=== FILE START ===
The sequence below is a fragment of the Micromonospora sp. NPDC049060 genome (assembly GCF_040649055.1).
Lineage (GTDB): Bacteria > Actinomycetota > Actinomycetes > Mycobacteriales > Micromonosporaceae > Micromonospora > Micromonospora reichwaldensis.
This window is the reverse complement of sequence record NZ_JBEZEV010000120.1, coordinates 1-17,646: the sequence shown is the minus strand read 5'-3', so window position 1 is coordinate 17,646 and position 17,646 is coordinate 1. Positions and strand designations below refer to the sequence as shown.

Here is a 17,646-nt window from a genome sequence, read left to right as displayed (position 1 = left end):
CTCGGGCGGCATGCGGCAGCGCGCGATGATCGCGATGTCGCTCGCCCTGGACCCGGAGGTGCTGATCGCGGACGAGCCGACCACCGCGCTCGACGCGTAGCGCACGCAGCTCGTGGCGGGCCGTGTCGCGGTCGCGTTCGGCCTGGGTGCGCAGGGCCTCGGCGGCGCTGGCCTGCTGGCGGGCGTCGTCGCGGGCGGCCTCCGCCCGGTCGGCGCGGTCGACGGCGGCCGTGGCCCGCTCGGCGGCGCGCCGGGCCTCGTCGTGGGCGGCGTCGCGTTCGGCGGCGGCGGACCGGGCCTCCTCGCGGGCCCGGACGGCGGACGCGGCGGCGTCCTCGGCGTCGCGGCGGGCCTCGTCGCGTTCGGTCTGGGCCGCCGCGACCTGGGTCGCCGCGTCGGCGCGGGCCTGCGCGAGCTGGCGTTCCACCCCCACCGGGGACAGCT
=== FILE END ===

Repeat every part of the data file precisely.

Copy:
The sequence below is a fragment of the Micromonospora sp. NPDC049060 genome (assembly GCF_040649055.1).
Lineage (GTDB): Bacteria > Actinomycetota > Actinomycetes > Mycobacteriales > Micromonosporaceae > Micromonospora > Micromonospora reichwaldensis.
This window is the reverse complement of sequence record NZ_JBEZEV010000120.1, coordinates 1-17,646: the sequence shown is the minus strand read 5'-3', so window position 1 is coordinate 17,646 and position 17,646 is coordinate 1. Positions and strand designations below refer to the sequence as shown.

Here is a 17,646-nt window from a genome sequence, read left to right as displayed (position 1 = left end):
CTCGGGCGGCATGCGGCAGCGCGCGATGATCGCGATGTCGCTCGCCCTGGACCCGGAGGTGCTGATCGCGGACGAGCCGACCACCGCGCTCGACGCGTAGCGCACGCAGCTCGTGGCGGGCCGTGTCGCGGTCGCGTTCGGCCTGGGTGCGCAGGGCCTCGGCGGCGCTGGCCTGCTGGCGGGCGTCGTCGCGGGCGGCCTCCGCCCGGTCGGCGCGGTCGACGGCGGCCGTGGCCCGCTCGGCGGCGCGCCGGGCCTCGTCGTGGGCGGCGTCGCGTTCGGCGGCGGCGGACCGGGCCTCCTCGCGGGCCCGGACGGCGGACGCGGCGGCGTCCTCGGCGTCGCGGCGGGCCTCGTCGCGTTCGGTCTGGGCCGCCGCGACCTGGGTCGCCGCGTCGGCGCGGGCCTGCGCGAGCTGGCGTTCCACCCCCACCGGGGACAGCT